A reader asks, “My husband and I have a credit score of 536. We have 41,000 to put down on a house. Can I get an FHA loan. I applied with a bank but could not.”
This reader question doesn’t specifically ask, but it does imply that the reader might be under one of the most common misconceptions about the FHA loan program–that the FHA itself is responsible for making loans, lending money or otherwise distributing funds.
The FHA does not loan money or disburse funds. Instead, it guarantees the home loans which are issued by a participating lender. The lender is responsible for processing, approving or denying the FHA loan applications it receives.
FHA loan applicants should know that while FHA minimum credit scores at listed at 500 and above, banks and financial institutions are free to require higher FICO scores and often do. In fact, the most standard minimum for many banks is a FICO score of 620 or better.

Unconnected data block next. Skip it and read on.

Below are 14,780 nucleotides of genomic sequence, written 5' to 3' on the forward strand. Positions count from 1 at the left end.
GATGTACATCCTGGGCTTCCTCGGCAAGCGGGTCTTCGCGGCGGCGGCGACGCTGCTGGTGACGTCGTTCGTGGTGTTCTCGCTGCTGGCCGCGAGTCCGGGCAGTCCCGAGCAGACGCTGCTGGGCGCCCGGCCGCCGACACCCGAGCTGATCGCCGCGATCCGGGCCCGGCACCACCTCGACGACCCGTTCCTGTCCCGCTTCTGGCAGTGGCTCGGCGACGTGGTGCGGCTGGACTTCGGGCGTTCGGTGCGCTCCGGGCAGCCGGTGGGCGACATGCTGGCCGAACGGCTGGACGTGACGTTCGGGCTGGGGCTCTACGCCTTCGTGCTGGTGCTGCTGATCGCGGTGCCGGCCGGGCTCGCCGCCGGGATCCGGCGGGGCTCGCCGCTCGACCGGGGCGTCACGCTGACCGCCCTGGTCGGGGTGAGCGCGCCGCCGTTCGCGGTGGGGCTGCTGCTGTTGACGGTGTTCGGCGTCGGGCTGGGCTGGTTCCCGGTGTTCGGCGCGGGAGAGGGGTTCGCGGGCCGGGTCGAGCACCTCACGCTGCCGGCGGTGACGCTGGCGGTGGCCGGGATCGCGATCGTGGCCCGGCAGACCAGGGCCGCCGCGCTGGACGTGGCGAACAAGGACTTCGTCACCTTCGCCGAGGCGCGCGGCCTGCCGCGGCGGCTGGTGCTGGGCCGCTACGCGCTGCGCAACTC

Borrowers who come to the FHA loan application process knowing they have FICO scores lower than 620 should contact the FHA directly for a referral to a pre-purchase housing counselor who can give advice on how to improve credit scores and the overall chances of loan approval. Don’t waste time or money on third-party agencies offering to “repair your credit” for a fee–instead ask advice of an FHA approved housing counselor on how you can accomplish the same results yourself.
Potential FHA borrowers can contact the FHA directly at 1-800 CALL FHA for more information.
Do you have questions on the FHA home loan process? Ask us in the comments section.